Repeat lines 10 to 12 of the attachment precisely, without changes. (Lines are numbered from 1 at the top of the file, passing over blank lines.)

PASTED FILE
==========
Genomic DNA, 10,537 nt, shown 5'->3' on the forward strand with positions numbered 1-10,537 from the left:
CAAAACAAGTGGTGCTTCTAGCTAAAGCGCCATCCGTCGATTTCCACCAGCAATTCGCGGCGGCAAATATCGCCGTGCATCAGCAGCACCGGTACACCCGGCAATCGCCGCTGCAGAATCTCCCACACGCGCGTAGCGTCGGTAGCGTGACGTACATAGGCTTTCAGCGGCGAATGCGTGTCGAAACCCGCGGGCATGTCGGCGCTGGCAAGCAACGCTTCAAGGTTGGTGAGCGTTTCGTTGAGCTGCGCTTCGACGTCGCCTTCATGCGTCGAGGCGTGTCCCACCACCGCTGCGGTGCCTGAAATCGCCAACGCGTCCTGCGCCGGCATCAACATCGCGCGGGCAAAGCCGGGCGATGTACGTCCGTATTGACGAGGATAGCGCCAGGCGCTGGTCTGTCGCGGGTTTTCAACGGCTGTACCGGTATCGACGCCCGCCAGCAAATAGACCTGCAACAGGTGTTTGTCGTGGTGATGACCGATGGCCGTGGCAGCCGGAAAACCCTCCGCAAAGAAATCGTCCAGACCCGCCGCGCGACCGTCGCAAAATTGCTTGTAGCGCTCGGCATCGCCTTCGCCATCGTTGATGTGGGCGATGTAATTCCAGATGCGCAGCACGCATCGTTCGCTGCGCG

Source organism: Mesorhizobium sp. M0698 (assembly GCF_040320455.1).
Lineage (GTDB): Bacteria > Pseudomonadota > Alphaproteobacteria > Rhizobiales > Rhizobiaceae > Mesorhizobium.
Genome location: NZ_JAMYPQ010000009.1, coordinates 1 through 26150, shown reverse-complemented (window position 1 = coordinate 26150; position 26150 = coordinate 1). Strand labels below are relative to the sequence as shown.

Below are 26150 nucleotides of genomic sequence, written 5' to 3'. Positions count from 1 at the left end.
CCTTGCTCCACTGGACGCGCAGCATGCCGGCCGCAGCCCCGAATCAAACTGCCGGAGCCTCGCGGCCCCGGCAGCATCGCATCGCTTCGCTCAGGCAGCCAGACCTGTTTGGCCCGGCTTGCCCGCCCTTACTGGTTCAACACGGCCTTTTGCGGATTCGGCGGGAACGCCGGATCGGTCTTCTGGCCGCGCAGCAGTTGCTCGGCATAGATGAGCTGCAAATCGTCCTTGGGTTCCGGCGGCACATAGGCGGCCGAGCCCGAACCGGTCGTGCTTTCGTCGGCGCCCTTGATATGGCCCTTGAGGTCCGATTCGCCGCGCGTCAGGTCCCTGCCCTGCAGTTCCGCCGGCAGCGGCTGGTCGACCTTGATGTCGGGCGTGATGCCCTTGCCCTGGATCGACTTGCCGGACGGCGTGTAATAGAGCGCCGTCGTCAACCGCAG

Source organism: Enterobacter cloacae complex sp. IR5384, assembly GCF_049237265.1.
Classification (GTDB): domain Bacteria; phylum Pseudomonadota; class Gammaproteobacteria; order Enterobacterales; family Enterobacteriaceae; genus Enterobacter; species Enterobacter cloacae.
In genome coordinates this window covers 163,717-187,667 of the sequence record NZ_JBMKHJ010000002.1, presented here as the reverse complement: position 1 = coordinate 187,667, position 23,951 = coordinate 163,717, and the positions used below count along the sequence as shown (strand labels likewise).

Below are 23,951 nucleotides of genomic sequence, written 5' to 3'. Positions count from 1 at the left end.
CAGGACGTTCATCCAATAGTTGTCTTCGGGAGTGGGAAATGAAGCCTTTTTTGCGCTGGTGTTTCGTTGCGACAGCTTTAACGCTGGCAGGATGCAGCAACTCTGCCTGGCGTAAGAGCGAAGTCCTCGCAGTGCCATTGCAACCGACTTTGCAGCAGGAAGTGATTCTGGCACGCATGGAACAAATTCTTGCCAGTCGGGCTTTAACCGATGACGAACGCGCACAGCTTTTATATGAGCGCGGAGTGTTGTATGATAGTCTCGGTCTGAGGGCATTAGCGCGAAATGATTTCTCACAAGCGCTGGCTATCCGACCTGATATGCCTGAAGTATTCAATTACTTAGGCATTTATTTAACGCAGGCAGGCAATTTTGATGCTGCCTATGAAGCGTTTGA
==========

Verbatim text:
In genome coordinates this window covers 163,717-187,667 of the sequence record NZ_JBMKHJ010000002.1, presented here as the reverse complement: position 1 = coordinate 187,667, position 23,951 = coordinate 163,717, and the positions used below count along the sequence as shown (strand labels likewise).

Below are 23,951 nucleotides of genomic sequence, written 5' to 3'. Positions count from 1 at the left end.
CAGGACGTTCATCCAATAGTTGTCTTCGGGAGTGGGAAATGAAGCCTTTTTTGCGCTGGTGTTTCGTTGCGACAGCTTTAACGCTGGCAGGATGCAGCAACTCTGCCTGGCGTAAGAGCGAAGTCCTCGCAGTGCCATTGCAACCGACTTTGCAGCAGGAAGTGATTCTGGCACGCATGGAACAAATTCTTGCCAGTCGGGCTTTAACCGATGACGAACGCGCACAGCTTTTATATGAGCGCGGAGTGTTGTATGATAGTCTCGGTCTGAGGGCATTAGCGCGAAATGATTTCTCACAAGCGCTGGCTATCCGACCTGATATGCCTGAAGTATTCAATTACTTAGGCATTTATTTAACGCAGGCAGGCAATTTTGATGCTGCCTATGAAGCGTTTGA